San Diego The name police have given the crashes is "vehicle versus bike." Dave Rierson, who works at Mission Hills Bikes on West Washington Street, has been in three of them in the last six months. And, in each case, he rode the bike. In the first one, he was riding with a friend on Harbor Drive near the airport, when the mirror of a passing cab "clipped my friend and threw him into me. Both of us went down in a ball of metal and human," says Rierson. He was all right, but his friend "lost a lot of skin on the road."
Another car struck Rierson, not long afterward, as it turned right off Washington toward Scripps-Mercy Hospital. Says Rierson, "I flipped over his hood and went into a barrier. That one hurt a lot."
Finally, a month ago, Rierson collided with a car that turned left in front of him as he rode west on Madison Avenue in North Park. "My bike went right, I went left," he says. "The next thing I know, people up above me are going, 'Don't move.' That was the only time I had to get an ambulance. I hurt my wrist and elbow good, and I'm still getting treatment."
Rierson thinks car drivers don't get enough education about laws governing bikes. He also wants more bike lanes on San Diego streets. The police, he claims, assured him that, in the case of each collision in which he was involved, he was not at fault. That may seem unlikely to a motorist such as Kathy Adair, who is angry at the way some bicyclists ride the wrong way on neighborhood streets, fly through four-way stop signs without even slowing, and make other dangerous maneuvers.
A schoolteacher who lives in Bankers Hill, Adair has agonized over bikes in traffic. Once, with her young children along in the car, she almost hit a bicyclist who had run a red light. "I didn't want my children to see me kill somebody on a bike," she says.
Police records show that two bicycle fatalities have occurred in San Diego traffic this year. Last year there were seven, including the death of David Markham, a Marine who was hit from behind by a drunk driver on Miramar Road on Halloween night. Detective Jerri Sober of the San Diego Police Department's Traffic Investigations Unit tracked down the hit-and-run driver. He had swerved off the road, she says, and hit Markham, who had a reflector on the back of his bike.
Despite that case, Jim Bolen, a community relations officer with the traffic division, claims that collisions, "the majority of the time, are caused by the bicyclists themselves." Take the problem of turning left at a busy intersection. If bicyclists are "going to be in the left-turn pocket," says Bolen, "they should be in the outside of that pocket and outside of the traffic, as it's moving, without interfering with it. Most of them are in the middle of the lane interfering with traffic, and with these days of road rage, boy, that's the quickest way I know of to get somebody mad. And they've got to realize, car versus bicycle, they're going to lose.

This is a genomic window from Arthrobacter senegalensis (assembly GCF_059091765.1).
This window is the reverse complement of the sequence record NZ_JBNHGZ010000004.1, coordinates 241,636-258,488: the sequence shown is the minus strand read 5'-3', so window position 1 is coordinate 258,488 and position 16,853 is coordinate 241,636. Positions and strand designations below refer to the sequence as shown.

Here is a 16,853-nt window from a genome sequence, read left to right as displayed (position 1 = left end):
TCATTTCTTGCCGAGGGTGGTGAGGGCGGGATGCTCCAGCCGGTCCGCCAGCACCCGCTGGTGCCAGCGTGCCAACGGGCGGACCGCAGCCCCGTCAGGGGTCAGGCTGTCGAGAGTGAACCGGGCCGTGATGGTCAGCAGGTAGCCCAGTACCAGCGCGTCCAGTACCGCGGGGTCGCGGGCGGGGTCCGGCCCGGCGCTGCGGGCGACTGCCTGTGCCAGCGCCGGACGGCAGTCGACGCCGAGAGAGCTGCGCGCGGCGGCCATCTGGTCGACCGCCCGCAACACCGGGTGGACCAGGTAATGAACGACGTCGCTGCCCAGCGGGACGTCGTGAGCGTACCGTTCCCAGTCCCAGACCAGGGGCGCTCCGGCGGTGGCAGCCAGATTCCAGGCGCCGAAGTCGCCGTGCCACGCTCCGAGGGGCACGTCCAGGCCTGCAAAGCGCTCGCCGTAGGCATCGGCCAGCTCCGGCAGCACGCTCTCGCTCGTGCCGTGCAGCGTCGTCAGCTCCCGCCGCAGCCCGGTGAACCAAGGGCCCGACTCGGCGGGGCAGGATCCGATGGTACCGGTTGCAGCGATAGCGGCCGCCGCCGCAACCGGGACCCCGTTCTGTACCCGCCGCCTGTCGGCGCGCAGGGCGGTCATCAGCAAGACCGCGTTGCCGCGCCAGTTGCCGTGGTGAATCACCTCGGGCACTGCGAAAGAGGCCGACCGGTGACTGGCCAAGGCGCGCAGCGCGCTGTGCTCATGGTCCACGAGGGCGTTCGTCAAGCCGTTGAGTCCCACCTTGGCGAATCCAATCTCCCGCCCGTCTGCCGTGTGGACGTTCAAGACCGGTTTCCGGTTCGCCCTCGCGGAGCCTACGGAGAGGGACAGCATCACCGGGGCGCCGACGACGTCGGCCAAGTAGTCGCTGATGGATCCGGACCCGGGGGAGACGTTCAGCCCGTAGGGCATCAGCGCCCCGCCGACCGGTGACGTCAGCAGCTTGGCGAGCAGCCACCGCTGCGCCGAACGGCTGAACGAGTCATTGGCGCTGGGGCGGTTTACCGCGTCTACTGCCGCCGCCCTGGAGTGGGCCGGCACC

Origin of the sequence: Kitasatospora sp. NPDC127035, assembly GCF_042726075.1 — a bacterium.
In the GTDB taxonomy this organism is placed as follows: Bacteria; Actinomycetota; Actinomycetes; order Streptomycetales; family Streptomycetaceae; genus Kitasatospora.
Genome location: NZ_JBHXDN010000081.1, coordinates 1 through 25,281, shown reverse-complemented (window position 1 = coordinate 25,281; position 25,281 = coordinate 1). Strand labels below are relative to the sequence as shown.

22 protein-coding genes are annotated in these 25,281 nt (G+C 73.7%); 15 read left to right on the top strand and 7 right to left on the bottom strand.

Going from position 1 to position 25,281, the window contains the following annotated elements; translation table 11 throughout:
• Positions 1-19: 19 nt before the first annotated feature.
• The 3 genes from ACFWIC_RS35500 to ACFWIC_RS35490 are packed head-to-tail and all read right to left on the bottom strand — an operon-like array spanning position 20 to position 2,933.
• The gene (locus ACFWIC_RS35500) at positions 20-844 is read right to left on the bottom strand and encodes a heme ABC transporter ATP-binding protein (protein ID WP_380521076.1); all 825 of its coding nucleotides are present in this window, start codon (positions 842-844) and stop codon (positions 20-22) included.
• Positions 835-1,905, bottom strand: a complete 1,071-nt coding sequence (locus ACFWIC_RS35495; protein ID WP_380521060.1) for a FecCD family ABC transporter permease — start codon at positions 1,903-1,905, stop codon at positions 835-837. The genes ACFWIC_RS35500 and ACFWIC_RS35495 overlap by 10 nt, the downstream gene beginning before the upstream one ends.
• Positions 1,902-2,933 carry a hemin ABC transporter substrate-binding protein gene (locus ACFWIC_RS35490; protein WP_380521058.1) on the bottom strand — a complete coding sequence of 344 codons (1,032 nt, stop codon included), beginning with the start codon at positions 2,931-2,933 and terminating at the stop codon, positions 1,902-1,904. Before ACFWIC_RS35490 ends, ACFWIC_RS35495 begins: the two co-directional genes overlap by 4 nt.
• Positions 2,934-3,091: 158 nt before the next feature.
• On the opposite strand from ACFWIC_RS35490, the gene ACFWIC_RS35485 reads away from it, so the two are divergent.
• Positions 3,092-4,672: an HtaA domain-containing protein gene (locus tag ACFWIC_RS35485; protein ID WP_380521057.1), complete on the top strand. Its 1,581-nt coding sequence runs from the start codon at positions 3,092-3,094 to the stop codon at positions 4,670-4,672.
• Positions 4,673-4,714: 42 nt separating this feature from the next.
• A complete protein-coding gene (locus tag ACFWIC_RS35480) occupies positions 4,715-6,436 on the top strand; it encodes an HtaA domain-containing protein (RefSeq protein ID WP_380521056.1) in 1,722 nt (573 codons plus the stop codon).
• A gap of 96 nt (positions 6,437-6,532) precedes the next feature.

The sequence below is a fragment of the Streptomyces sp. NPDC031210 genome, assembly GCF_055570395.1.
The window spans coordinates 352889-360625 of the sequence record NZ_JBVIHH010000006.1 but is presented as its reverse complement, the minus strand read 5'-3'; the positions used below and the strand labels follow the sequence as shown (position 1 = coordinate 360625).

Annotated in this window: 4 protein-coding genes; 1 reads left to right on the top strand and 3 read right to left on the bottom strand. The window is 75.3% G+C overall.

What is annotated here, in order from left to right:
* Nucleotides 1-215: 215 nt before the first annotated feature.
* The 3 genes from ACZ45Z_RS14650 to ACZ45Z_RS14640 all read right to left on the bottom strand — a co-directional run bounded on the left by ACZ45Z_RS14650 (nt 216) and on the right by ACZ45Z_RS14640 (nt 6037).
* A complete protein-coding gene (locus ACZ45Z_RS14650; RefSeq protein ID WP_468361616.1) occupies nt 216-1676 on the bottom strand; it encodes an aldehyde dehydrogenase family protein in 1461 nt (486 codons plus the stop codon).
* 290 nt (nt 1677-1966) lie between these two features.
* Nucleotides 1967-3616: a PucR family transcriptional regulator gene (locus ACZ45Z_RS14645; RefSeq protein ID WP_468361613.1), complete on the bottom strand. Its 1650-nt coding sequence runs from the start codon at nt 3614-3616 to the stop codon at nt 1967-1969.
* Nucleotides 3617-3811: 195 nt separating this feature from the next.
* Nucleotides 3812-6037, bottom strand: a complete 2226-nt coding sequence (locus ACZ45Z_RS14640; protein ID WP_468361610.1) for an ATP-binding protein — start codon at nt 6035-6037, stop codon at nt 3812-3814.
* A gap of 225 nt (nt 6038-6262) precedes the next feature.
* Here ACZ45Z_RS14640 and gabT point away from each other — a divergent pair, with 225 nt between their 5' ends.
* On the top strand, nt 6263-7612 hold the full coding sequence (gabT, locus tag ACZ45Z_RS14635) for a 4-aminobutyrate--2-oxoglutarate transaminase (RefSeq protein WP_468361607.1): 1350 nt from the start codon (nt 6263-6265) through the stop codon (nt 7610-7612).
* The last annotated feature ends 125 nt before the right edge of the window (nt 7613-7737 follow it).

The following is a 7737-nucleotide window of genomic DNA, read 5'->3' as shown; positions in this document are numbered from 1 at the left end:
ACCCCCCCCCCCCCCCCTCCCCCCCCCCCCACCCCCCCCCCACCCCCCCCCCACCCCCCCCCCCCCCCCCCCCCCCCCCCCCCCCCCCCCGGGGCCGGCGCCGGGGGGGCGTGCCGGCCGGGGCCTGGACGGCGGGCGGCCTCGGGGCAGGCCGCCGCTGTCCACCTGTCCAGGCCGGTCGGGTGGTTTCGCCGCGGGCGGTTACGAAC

"No place you're going, nothing you're doing, is worth your life. Bicycling is great. But you've got to remember, yield the right of way. I don't care if you are right, you don't want to be dead right.
"And leave your attitude at home. People make mistakes. The way I cope with driving is I make believe everybody is two years old, and I have to take care of them. If they do something silly, it's a two-year-old making a mistake. I'm going to forgive him. I don't tell him what I think about his mother. Enjoy your ride. You're out there to enjoy the ride.
"Yeah, maybe that driver cut you off, maybe he didn't see you. I rode a motorcycle for eight years, and the way I survived was to make believe I was invisible, that nobody saw me. If you ride a bicycle, same thing, make believe you're invisible. I don't care if you have eye contact; don't trust it, always yield the right of way. So what if you've got to stop. Big deal. You're going to get to where you're going alive."
But Jim Baross, who teaches classes in the American Bicyclists' Effective Cycling Program, takes exception to the idea of riding as though you're invisible. "You should ride to be visible," he says. "Motorists are good at seeing and avoiding things that they expect."
Baross confesses to being a "bicycle activist." In 1976, he led a tour of cyclists across the United States sponsored by Adventure Cycling. Today, besides teaching people about riding bikes, he chairs SANDAG's Bicycle Pedestrian Advisory Committee. He is a member of the Bike Coalition of San Diego, a nonprofit that advises city staff, and sometimes the city council, on where and how to change roads to make them safer for bikes. Every weekday he rides his bike both ways between his home in North Park and his job downtown as a supervising management analyst with the city.
The biggest problem bike riding faces in our communities, according to Baross, is in our minds. "Cities, as well as the general public in America," he says, "need to get over this bicycle-as-toy kind of approach and car-as-the-only-choice. Bicycling and walking are way more efficient for an individual and for the community than using a car, especially on short trips. And people who are relatively able-bodied and can afford $100 to get a bike can save $6000 a year off the cost of operating a car for the same trips.
"A logical approach to transportation choices would mean that more people would take more advantage of more of the alternatives that are better for everybody. Why don't they? They don't think about it. I don't know how many millions of dollars are spent trying to sell you on the sex appeal, romance, and virility of driving a car. And the advertising that you see for bicycling is gonzo, thrill-seeking, recreational stuff, not 'Get to the store and back, you don't start your car.' But it does make sense to choose a different alternative."